Wednesday, March 26, 2014

Produce Problems

We try to eat fairly healthy when we can - and that typically includes as much fresh fruits and vegetables as possible. Sometimes it can be difficult because the produce isn't in the greatest condition by the time it gets to us, and sometimes when the weather is bad, the shelves at the store are pretty bare with no planes flying in to drop off freight.

It is no surprise that groceries and supplies are expensive in the north. Everyone knows it, we've talked it about it numerous times - it doesn't mean that it makes it easier when you're shopping. Flyers are home sometimes have multiple pages of fresh fruits and vegetables on sale - here, in a 3 or 4 page flyer, you might have 2 or 3 *items* that are fresh produce on sale. Even then, the sale prices are still many times more than what you'd pay in the south. The lack of fresh produce in great condition is amplified in the winter months, obviously. It makes you more appreciative of a good salad or fruit that is crispy and fresh.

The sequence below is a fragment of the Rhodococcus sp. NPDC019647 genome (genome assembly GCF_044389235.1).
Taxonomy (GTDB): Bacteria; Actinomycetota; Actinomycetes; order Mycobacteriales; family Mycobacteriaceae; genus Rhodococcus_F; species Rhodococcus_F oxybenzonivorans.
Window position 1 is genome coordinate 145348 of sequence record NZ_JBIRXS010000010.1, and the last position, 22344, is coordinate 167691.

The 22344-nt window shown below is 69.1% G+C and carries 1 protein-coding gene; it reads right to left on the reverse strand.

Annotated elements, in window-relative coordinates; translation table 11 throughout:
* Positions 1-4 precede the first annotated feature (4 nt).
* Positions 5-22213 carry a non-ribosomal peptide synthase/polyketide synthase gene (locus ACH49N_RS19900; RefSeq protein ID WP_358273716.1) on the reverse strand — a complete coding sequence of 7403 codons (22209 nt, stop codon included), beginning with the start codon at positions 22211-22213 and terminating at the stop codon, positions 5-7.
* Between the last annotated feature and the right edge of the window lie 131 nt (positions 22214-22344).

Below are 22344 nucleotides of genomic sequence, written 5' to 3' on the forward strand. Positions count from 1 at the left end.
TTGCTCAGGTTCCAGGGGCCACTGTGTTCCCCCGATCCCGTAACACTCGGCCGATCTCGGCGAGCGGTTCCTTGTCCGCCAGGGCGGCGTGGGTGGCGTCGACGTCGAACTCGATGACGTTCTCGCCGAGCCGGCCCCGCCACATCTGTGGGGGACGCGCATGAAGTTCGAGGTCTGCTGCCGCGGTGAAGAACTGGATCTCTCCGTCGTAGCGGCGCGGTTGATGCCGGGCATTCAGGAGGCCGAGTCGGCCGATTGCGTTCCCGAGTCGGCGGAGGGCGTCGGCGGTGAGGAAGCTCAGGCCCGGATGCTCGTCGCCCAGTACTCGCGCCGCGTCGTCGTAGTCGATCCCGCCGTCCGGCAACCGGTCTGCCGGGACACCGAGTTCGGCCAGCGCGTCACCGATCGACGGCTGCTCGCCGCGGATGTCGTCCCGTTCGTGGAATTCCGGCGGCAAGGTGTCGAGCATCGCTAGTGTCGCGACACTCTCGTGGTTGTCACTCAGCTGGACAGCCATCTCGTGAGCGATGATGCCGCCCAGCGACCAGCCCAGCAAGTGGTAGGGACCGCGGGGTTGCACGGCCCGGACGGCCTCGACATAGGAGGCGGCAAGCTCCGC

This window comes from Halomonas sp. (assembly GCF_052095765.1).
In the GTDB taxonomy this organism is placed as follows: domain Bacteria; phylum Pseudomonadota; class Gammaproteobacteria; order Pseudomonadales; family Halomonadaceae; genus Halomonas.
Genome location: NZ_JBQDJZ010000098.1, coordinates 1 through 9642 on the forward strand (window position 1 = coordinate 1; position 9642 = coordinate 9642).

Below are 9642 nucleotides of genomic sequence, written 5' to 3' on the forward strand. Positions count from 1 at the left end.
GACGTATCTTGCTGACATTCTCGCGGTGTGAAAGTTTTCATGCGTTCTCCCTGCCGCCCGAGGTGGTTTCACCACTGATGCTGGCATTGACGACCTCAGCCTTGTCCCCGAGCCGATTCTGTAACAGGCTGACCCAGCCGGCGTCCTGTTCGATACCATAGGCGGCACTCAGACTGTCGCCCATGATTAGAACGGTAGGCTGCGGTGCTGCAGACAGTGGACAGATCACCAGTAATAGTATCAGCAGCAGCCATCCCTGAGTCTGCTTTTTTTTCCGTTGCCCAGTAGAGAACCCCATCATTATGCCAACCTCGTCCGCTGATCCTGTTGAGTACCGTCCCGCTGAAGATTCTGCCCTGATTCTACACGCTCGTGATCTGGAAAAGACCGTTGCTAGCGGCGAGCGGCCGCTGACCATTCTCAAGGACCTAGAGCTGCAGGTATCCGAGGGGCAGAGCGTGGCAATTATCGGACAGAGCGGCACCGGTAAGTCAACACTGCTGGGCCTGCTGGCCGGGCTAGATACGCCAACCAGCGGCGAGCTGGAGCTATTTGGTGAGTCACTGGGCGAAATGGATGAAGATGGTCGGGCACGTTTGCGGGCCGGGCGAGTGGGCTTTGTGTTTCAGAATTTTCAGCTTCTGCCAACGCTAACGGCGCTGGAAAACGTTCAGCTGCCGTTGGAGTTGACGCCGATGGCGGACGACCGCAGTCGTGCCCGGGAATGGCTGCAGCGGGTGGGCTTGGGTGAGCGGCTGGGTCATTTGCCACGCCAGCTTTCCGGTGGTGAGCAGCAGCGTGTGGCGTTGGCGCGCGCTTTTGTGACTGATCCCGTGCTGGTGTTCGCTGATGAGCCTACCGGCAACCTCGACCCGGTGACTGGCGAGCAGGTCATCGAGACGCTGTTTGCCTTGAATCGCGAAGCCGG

The kicker is that produce is supposed to be heavily subsidized under the Nutrition North program. In some cases, such as milk, the savings are noticeable (4L for about $5.09) but you can't tell me that $14.99/kg of bell peppers is subsidized. Imagine what it would be if it wasn't!

We save a bit of money buying frozen fruits and vegetables (still not overly inexpensive, but better than the condition of some of the fresh stuff), but sometimes you just really want a good salad, you know?

I keep trying to make myself feel better by saying that it's ok, summer will be here in just 4 months.
Wait...that's not close at all. Sigh.

Trying to keep the scurvy at bay,

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